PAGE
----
Medea 1969, or Women’s Self-Abolition in the Years of Lead

Film/Video
Medea

Medea

Image courtesy of Swank Films

Louis-Georges Schwartz
Medea 1969, or Women’s Self-Abolition in the Years of Lead

Retrospective: Pier Paolo Pasolini

Best known in the US as one of the great Italian postwar filmmakers, Pier Paolo Pasolini was also an influential, outspoken, and openly gay poet, novelist, critic, journalist, playwright, and painter. He held seemingly conflicting philosophies as both a Marxist and a Catholic, and was a staunch leftist who once spoke out against left-wing student protests in favor of the working-class police. His filmography represents perhaps the most subversive body of work ever put to film, still provoking outrage and charges of blasphemy in some quarters. However controversial, the themes he explores achieve a measure of timelessness and universality as many of his films are set in the distant past. Most importantly, his films often portray the lives of those existing on the fringes of society, in roles often played by nonprofessional actors. The Wex is thrilled to present this nearly complete retrospective with many titles screening in newly restored 35mm prints.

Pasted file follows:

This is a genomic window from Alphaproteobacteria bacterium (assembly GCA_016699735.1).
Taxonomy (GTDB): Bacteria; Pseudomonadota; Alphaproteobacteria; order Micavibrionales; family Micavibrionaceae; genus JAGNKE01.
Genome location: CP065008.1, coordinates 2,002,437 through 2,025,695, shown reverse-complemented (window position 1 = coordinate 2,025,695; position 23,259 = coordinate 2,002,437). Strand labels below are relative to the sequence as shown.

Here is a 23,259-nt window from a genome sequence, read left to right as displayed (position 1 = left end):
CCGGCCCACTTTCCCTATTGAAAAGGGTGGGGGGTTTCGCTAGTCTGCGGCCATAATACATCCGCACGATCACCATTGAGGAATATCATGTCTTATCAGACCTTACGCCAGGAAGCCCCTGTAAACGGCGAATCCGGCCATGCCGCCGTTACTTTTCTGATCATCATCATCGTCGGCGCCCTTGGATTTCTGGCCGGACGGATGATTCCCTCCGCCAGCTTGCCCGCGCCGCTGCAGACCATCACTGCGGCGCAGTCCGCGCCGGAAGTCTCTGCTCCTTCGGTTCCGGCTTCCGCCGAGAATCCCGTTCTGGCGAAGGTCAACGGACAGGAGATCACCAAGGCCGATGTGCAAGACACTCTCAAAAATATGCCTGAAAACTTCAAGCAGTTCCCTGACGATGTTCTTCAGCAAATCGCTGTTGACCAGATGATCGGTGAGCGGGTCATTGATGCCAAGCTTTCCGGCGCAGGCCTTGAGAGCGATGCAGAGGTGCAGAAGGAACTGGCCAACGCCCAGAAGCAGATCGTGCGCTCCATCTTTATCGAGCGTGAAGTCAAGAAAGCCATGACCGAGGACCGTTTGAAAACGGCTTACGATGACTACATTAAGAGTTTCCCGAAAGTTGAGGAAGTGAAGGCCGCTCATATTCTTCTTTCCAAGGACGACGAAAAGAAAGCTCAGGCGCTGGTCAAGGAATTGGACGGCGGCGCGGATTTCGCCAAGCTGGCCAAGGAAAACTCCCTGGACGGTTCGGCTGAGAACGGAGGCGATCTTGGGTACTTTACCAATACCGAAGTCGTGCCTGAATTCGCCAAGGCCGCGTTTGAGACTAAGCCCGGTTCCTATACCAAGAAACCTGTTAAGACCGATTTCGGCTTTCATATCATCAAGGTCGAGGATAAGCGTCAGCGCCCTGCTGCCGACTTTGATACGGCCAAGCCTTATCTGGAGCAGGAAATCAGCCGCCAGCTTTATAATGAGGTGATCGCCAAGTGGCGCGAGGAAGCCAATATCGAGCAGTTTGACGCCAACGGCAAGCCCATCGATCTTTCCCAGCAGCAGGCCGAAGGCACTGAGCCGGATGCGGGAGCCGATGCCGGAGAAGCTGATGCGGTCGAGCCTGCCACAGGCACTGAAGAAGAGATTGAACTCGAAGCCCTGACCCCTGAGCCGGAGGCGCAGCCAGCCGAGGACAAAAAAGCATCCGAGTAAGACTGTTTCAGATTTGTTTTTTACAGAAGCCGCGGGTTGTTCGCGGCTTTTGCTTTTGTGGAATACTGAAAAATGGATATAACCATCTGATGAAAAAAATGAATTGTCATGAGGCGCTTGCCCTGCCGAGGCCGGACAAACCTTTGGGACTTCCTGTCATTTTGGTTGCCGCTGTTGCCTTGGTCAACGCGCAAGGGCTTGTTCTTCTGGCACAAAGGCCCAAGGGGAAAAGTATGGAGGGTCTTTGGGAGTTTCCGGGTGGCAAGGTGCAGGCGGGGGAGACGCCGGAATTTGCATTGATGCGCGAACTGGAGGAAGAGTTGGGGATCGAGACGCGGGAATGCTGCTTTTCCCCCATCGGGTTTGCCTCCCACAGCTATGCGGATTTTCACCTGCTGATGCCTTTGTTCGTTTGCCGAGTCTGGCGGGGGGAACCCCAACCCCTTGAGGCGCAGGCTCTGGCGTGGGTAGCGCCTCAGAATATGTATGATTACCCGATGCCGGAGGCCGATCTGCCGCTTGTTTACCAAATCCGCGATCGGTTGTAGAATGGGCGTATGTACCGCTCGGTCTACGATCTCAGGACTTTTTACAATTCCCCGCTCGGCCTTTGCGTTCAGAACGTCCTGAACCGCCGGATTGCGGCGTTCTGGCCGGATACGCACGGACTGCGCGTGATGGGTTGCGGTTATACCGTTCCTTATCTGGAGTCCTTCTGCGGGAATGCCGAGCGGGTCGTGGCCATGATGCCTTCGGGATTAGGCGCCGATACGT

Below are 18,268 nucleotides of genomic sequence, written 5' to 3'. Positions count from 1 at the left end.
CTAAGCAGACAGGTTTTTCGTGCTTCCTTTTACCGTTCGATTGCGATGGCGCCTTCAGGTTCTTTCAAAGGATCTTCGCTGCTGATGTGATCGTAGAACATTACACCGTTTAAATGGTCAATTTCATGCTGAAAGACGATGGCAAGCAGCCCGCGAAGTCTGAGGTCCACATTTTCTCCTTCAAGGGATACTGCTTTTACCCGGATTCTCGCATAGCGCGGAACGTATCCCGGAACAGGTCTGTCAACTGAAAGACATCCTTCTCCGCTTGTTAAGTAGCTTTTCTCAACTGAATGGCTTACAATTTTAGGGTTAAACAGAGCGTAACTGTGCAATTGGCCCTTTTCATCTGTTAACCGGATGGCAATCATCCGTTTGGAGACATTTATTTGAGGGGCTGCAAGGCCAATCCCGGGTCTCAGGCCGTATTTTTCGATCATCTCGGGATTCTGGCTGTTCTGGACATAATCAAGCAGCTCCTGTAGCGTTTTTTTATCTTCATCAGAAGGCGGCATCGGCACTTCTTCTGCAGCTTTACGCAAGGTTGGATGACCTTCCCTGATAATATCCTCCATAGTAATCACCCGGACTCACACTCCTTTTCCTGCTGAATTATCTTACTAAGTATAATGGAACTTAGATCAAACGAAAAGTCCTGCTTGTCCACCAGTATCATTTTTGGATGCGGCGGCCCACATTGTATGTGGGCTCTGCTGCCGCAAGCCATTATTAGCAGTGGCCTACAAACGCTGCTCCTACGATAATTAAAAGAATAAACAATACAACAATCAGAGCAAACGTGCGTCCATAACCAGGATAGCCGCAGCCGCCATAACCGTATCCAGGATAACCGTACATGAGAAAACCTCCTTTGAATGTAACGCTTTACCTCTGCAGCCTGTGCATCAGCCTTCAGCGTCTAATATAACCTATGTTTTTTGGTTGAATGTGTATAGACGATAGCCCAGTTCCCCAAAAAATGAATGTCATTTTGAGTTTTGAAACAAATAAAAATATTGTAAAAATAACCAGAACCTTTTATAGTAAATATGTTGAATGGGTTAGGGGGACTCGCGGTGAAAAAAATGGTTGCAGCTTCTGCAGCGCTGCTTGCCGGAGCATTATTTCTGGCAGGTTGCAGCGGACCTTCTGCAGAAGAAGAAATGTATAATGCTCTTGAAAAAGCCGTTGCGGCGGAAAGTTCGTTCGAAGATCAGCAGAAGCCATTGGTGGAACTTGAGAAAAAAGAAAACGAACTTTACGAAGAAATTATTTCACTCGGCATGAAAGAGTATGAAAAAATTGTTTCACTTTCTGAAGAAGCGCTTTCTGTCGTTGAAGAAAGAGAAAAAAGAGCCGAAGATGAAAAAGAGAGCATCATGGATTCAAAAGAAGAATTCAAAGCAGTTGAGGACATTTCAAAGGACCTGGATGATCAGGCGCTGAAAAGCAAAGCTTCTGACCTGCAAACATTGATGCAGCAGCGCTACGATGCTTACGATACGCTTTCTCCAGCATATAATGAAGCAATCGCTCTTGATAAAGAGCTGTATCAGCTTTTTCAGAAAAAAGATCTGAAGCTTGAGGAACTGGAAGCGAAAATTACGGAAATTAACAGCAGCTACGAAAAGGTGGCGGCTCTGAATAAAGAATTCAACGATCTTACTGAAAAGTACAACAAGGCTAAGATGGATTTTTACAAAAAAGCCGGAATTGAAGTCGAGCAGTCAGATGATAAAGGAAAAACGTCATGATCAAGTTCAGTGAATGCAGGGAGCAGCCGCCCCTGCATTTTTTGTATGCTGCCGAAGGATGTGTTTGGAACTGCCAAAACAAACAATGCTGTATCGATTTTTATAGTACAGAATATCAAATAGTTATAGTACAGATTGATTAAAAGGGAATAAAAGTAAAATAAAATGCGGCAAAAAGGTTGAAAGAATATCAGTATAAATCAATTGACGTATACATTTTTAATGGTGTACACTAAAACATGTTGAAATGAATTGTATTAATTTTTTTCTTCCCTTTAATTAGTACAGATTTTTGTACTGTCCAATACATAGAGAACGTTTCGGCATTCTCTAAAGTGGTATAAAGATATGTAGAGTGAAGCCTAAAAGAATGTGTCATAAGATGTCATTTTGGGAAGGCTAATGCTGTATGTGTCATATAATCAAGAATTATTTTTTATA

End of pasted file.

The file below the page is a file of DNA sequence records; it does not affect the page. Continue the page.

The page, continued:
Thu, Feb 13, 2014 5 PM

Louis-Georges Schwartz examines Pasolini’s film Medea in the context of Italian feminism and the women’s struggle within militant movements between 1969 and 1978, a period of great political upheaval in Italy marked by a wave of terrorism. Schwartz is Associate Professor of Film Studies in Ohio University’s School of Dance, Film, and Theater, and the author of Mechanical Witness: A History of Motion Picture Evidence in U.S. Courts (2009).

Following the lecture at 7 PM, the Wexner Center will screen Pasolini's Medea (tickets and additional information available at the link).

Jean Dubuffet, Vaches au pre (Cows in a meadow), 1954

Reserve your tickets now for Transfigurations: Modern Masters from the Wexner Family Collection, on view Sept 21–Dec 31. Learn more about the exhibition.

Artists featured in Transfigurations: Modern Masters from the Wexner Family Collection

Learn more about the artists represented in Transfigurations at our dedicated website. (Educators will also find curriculum resources to support their K–12 classrooms.)

Hours

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8 AM - 4 PM
Closed
10 AM - 6 PM